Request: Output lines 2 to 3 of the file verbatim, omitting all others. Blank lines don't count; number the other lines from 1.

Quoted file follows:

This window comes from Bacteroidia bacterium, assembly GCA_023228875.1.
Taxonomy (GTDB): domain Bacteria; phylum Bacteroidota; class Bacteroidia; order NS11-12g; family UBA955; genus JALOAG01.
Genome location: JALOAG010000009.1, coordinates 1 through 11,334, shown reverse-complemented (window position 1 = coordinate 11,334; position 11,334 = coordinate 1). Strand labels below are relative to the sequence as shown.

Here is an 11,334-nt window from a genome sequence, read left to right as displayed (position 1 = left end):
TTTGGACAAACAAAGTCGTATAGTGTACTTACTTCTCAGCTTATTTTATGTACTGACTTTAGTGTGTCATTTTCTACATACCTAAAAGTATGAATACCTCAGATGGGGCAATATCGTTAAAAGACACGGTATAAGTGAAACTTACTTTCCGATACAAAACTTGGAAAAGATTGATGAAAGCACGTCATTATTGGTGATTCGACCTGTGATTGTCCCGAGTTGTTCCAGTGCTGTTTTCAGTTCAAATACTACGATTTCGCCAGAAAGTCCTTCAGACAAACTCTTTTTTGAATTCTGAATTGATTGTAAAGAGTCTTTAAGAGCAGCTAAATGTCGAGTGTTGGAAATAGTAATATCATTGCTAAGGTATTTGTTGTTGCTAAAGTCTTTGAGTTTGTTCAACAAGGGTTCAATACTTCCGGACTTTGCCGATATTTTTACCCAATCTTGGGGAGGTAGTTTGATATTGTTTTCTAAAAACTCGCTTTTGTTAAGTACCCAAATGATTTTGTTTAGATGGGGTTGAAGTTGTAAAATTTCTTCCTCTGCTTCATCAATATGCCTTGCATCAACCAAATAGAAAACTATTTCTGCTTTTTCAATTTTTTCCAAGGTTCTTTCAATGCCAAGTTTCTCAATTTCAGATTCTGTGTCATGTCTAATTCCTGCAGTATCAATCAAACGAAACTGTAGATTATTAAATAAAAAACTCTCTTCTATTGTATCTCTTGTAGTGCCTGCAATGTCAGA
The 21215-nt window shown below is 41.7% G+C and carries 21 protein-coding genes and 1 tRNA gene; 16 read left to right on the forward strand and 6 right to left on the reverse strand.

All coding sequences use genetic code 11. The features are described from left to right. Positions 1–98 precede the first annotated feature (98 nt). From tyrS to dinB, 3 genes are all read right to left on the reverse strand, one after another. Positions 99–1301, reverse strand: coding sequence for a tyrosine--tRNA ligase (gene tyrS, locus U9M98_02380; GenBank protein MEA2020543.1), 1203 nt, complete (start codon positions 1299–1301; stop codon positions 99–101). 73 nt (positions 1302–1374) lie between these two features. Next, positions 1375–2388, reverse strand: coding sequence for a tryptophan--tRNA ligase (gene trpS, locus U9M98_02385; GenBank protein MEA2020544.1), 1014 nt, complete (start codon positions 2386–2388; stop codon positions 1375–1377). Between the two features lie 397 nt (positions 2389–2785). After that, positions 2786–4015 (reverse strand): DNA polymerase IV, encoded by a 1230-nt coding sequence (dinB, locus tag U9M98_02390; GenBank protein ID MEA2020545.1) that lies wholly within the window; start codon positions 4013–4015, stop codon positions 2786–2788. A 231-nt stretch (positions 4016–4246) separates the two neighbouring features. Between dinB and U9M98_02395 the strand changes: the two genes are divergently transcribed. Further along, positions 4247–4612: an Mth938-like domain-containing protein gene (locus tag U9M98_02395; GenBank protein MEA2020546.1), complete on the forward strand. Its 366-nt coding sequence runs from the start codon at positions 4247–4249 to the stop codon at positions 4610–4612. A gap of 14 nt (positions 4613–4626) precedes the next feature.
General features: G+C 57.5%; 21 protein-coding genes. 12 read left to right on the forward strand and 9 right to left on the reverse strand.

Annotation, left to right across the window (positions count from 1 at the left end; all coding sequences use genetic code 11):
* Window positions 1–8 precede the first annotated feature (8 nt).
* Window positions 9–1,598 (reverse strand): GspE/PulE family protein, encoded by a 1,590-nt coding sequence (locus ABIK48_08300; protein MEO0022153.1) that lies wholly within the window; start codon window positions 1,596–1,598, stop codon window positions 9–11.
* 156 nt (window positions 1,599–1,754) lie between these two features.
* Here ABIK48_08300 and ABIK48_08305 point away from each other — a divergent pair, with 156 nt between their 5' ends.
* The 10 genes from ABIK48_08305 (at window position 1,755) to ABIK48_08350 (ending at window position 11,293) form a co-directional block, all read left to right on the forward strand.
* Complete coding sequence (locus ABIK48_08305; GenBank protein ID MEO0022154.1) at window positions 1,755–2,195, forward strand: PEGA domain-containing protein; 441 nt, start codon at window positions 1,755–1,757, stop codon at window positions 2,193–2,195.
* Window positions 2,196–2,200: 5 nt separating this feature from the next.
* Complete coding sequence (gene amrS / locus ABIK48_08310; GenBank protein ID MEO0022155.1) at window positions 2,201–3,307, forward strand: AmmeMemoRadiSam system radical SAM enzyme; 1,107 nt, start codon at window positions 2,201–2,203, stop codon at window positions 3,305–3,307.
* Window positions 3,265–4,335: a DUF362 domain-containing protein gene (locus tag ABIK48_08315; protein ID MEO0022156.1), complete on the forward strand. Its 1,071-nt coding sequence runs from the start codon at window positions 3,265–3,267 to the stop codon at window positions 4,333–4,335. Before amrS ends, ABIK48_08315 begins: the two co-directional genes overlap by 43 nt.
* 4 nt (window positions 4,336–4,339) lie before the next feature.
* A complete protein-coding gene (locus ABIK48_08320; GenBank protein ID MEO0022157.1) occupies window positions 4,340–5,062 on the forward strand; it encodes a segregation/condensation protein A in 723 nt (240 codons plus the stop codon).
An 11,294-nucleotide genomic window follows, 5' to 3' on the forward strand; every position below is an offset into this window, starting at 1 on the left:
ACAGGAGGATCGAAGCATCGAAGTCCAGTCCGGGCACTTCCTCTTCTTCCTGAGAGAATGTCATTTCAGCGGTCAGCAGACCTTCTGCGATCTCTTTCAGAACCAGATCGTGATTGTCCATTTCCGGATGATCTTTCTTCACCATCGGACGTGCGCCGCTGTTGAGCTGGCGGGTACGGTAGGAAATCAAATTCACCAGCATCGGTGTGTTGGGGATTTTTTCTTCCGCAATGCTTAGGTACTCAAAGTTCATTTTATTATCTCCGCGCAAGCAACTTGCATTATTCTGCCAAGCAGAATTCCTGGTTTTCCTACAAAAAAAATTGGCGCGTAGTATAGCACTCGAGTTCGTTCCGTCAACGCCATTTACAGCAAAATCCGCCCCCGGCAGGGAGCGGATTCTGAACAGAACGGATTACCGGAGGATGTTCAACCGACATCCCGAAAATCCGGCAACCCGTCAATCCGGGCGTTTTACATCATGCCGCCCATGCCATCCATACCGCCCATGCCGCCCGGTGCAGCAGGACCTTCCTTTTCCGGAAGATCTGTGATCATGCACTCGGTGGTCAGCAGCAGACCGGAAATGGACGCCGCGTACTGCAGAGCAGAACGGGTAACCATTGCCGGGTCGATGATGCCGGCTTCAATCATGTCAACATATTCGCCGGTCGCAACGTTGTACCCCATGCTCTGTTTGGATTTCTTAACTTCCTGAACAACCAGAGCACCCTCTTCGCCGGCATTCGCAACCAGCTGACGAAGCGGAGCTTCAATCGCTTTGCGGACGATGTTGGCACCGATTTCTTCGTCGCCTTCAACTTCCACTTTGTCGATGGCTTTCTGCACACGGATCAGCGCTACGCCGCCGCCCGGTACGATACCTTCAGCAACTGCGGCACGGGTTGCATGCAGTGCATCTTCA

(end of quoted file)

Taxonomy (GTDB): domain Bacteria; phylum Bacteroidota; class Bacteroidia; order NS11-12g; family UBA955; genus JALOAG01.
Genome location: JALOAG010000009.1, coordinates 1 through 11,334, shown reverse-complemented (window position 1 = coordinate 11,334; position 11,334 = coordinate 1). Strand labels below are relative to the sequence as shown.